Statistics for the number of people killed by right-wing extremists in Germany since 1990 may have to be increased dramatically, a newspaper reported on Wednesday.
Officially, authorities currently say neo-Nazis have killed around 60 people, including the 10 mostly Turkish immigrants shot dead by the terrorist group between 2000 and 2007.
Anti-racism groups and analysts have long put the figure much higher, at close to 200. But even that may grossly understate the true number of victims, the Osnabrücker Zeitung newspaper reported.
It cited the German Interior Ministry as saying police had re-examined a total of 3,300 unsolved killings and attempted murders between 1990 and 2011 and had concluded that there could be far-right involvement in 746 open cases with 849 victims. The checks were ordered after the NSU case came to light in 2011. For years, police had ruled out right-wing extremism as the motive behind those killings.
The case was only solved by chance following the suicide of two NSU members, Uwe Mundlos and Uwe Böhnhardt, after a bank robbery in 2011. DVDs claiming responsibility for the crimes, and a pistol used in the murders, were found in the apartment used by the NSU in the eastern city of Zwickau.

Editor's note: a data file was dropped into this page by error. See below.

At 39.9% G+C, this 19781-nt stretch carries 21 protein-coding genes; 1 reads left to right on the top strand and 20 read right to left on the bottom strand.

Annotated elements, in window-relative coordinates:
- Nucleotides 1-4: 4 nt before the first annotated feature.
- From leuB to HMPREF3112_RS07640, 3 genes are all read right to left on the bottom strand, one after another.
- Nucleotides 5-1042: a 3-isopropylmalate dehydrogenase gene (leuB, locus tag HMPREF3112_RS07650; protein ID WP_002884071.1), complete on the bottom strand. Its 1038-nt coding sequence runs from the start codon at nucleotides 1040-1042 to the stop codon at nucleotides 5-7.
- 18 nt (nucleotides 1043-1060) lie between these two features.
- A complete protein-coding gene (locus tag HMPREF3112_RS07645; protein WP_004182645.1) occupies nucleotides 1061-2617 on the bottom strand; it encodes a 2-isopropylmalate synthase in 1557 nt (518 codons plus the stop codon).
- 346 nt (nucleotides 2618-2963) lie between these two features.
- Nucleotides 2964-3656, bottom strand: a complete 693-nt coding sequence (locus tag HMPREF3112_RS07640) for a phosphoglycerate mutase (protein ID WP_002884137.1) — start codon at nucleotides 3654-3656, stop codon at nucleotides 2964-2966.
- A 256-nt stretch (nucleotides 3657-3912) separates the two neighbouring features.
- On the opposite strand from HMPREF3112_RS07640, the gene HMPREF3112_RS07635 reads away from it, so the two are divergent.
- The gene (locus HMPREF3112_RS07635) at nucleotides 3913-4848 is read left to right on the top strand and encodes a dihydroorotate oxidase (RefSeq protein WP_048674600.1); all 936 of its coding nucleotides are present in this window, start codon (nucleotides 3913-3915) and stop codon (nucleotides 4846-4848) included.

Cases to Be Re-Opened
The NSU case exposed deficiencies in Germany's security services, such as a lack of coordination between police and the domestic intelligence agencies.
A parliamentary report released in August made dozens of recommendations for reforms, including more racial diversity among police and security forces. But it stopped short of stating that Germany has institutional racism in its security services -- a problem anti-racism campaigners frequently refer to.
The Interior Ministry could not immediately be reached for comment. It was not clear how many of the 746 cases and 849 victims referred to killings and how many to attempted killings. The cases will now be sent back to regional police forces for re-investigation.
The ministry will decide next year whether to re-examine other categories of unsolved crimes such as bomb attacks and bank robberies to determine whether there might be a far-right link to them.
Germany's federal states on Tuesday launched a fresh attempt to outlaw the far-right National Democratic Party of Germany (NDP) on the grounds that its ideology is similar to that of Hitler's Nazi party and that it is seeking the militant overthrow of Germany's democratic order. One analyst told SPIEGEL ONLINE on Tuesday that the NPD was a "center of gravity for violent right-wing extremism."